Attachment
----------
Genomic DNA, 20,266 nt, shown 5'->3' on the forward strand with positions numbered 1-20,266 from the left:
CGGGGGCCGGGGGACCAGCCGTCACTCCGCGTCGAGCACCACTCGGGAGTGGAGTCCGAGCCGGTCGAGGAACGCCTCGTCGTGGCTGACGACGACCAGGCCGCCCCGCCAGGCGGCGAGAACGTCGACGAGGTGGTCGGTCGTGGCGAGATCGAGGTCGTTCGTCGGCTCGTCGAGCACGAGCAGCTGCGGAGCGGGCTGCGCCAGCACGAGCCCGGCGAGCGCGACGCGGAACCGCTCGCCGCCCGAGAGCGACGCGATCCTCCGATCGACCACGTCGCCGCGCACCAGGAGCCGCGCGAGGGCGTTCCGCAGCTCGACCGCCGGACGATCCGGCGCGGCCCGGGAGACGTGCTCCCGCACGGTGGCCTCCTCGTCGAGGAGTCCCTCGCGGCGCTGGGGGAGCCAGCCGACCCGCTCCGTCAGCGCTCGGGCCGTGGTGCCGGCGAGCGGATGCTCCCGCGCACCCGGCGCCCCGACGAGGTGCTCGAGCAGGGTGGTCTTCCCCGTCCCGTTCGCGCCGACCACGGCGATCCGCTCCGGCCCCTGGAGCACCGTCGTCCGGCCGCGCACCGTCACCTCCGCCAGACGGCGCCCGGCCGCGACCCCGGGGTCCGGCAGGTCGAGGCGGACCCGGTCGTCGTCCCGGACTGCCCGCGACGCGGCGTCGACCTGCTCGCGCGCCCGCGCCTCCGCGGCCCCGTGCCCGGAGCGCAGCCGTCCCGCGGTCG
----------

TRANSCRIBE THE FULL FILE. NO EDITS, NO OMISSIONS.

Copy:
Genomic DNA, 20,266 nt, shown 5'->3' on the forward strand with positions numbered 1-20,266 from the left:
CGGGGGCCGGGGGACCAGCCGTCACTCCGCGTCGAGCACCACTCGGGAGTGGAGTCCGAGCCGGTCGAGGAACGCCTCGTCGTGGCTGACGACGACCAGGCCGCCCCGCCAGGCGGCGAGAACGTCGACGAGGTGGTCGGTCGTGGCGAGATCGAGGTCGTTCGTCGGCTCGTCGAGCACGAGCAGCTGCGGAGCGGGCTGCGCCAGCACGAGCCCGGCGAGCGCGACGCGGAACCGCTCGCCGCCCGAGAGCGACGCGATCCTCCGATCGACCACGTCGCCGCGCACCAGGAGCCGCGCGAGGGCGTTCCGCAGCTCGACCGCCGGACGATCCGGCGCGGCCCGGGAGACGTGCTCCCGCACGGTGGCCTCCTCGTCGAGGAGTCCCTCGCGGCGCTGGGGGAGCCAGCCGACCCGCTCCGTCAGCGCTCGGGCCGTGGTGCCGGCGAGCGGATGCTCCCGCGCACCCGGCGCCCCGACGAGGTGCTCGAGCAGGGTGGTCTTCCCCGTCCCGTTCGCGCCGACCACGGCGATCCGCTCCGGCCCCTGGAGCACCGTCGTCCGGCCGCGCACCGTCACCTCCGCCAGACGGCGCCCGGCCGCGACCCCGGGGTCCGGCAGGTCGAGGCGGACCCGGTCGTCGTCCCGGACTGCCCGCGACGCGGCGTCGACCTGCTCGCGCGCCCGCGCCTCCGCGGCCCCGTGCCCGGAGCGCAGCCGTCCCGCGGTCG